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Climate hacking in Canada

Here we go again:

it has now been revealed that individuals posing as network technicians recently attempted to infiltrate another climate data center operated by the Government of Canada.

According to sources at the University of Victoria, two people claiming to be network computer technicians presented themselves at the headquarters of the Canadian Centre for Climate Modeling and Analysis and tried to gain access to the data servers. When challenged by an employee, the two individuals hastily left. The timing of this attempted break-in is very suspicious given that it occurred so closely on the heels of the release of hacked emails and data from a similar facility housed at the Climate Research Unit at the University of East Anglia in the UK.

Again regardless of what may be found in the emails of scientists, what matters is knowing exactly what has been compromised (if anything) and how that affects our picture of the climate system. Vague claims of misconduct don’t invalidate the science, nor do they justify the grandiose claims that have been made.

4 Responses to Climate hacking in Canada

  1. Actually, I’m not sure how to feel about this sort of thing. I wouldn’t want my work emails hacked and stolen any more than the next guy and I’m extremely wary of justifying it in any form.

    That being said, the emails released by the CRU seem to justify their own theft in a way (evidence that the scientists were avoiding FOI requests – something that had been long suspected).

    I don’t know anything about the University of Victoria but I’m not sure there’d be anything as ‘juicy’ there.

  2. evidence that the scientists were avoiding FOI requests

    I am not sure that was revealed in the emails. It has been well known that CRU was not responding to FOI requests (they claim because they were not entitled to release some of the data). What the emails do show is that people at CRU became increasingly frustrated (and said some stupid things) as the FOI requests piled one. But given the circumstances, I can’t say that I would have acted any better.

    Still if this results in more data being released then that will be a good thing. But on the whole I think this leak is still negative as it has moved the public discussions further away from the science of AGW.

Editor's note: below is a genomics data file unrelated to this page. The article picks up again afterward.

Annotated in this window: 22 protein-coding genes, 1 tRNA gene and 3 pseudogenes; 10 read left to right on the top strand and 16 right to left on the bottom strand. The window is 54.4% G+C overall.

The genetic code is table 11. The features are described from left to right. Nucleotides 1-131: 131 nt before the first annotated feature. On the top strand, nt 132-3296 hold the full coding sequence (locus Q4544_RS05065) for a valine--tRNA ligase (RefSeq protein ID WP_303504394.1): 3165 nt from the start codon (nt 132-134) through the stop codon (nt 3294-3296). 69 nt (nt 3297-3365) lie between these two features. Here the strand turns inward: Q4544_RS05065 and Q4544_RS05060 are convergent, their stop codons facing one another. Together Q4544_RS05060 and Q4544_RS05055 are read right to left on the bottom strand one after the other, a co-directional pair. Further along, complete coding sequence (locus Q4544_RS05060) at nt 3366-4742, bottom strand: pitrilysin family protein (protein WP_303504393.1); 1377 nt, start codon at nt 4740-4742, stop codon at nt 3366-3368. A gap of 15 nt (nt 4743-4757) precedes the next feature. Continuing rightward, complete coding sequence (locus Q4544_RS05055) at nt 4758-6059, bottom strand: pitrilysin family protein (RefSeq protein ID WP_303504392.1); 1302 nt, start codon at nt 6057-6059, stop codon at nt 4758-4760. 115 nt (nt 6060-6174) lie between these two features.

3. Honestly, they should have been forthcoming from the very beginning with the data, that would have probably avoided much of this. Another good thing that has come from this is that they seem to be taking the initiative in launching reviews, but it would be a lot better if the reviews were by an independent third body rather than in-house. At the very least, it looks good PR-wise though.

    As I’ve mentioned on my blog before, a lot of organizations behave very strangely when you start asking for documents, be they the CRU, the Canadian government (the stimulus statistics) or other assorted agencies from my own personal experience. But in my experience, these groups behave defensively because they know (or strongly suspect) that the auditors will find something if they look hard enough. Maybe I’m too cynical though.

  4. Honestly, they should have been forthcoming from the very beginning with the data, that would have probably avoided much of this.

    It probably would have avoided some of this, but not all. Most of the outrage I have seen comes from the ‘hide the decline/trick’ and ‘travesty’ emails which have nothing to do with FOI request or data availability. Much of it also comes from commented out code (aka code that was not used).

    But ideal all the data should have been available. Unfortunately CRU doesn’t have the rights to all the data they use and they were contractually prohibited from releasing it.

    The reviews are good, but my guess is that they wont reveal much. Sure the folks at CRU could have handled the deluge of FOI requests better, but I have not yet seen any indication that they did anything seriously wrong. Obviously if they did do something wrong (especially if it impacts the science in a significant way) then they should be criticized for it, but lets not lose a sense of proportion.

    As I’ve mentioned on my blog before, a lot of organizations behave very strangely when you start asking for documents… these groups behave defensively because they know (or strongly suspect) that the auditors will find something if they look hard enough.

    The problem here wasn’t that people were interested in an honest look at the data, but rather that people were looking for anything that could be taken out or proportion. Any mole hill they could make a mountain over. Much like the Liberals wishing to poor over every single detail of the Conservatives financial record. They may not be perfect, but no one expects the Liberals to look at the data honestly.

    The same goes for here. Add to that that these FOI requests take time and the data may not always be self explanatory (data are messy), so the scientists would spend time, not doing science, but explaining minutia to people who are looking for anything to exploit.

    Finally, I am not sure if I have pointed you to these links before, but they are well worth a read in regards to data availability and the complexities of data set reproducibility.

    The bottom line is that in an ideal world all the data should be out there and available to everyone, but we do not live in an ideal world, and there are many non nefarious reasons why not all the data has been released.

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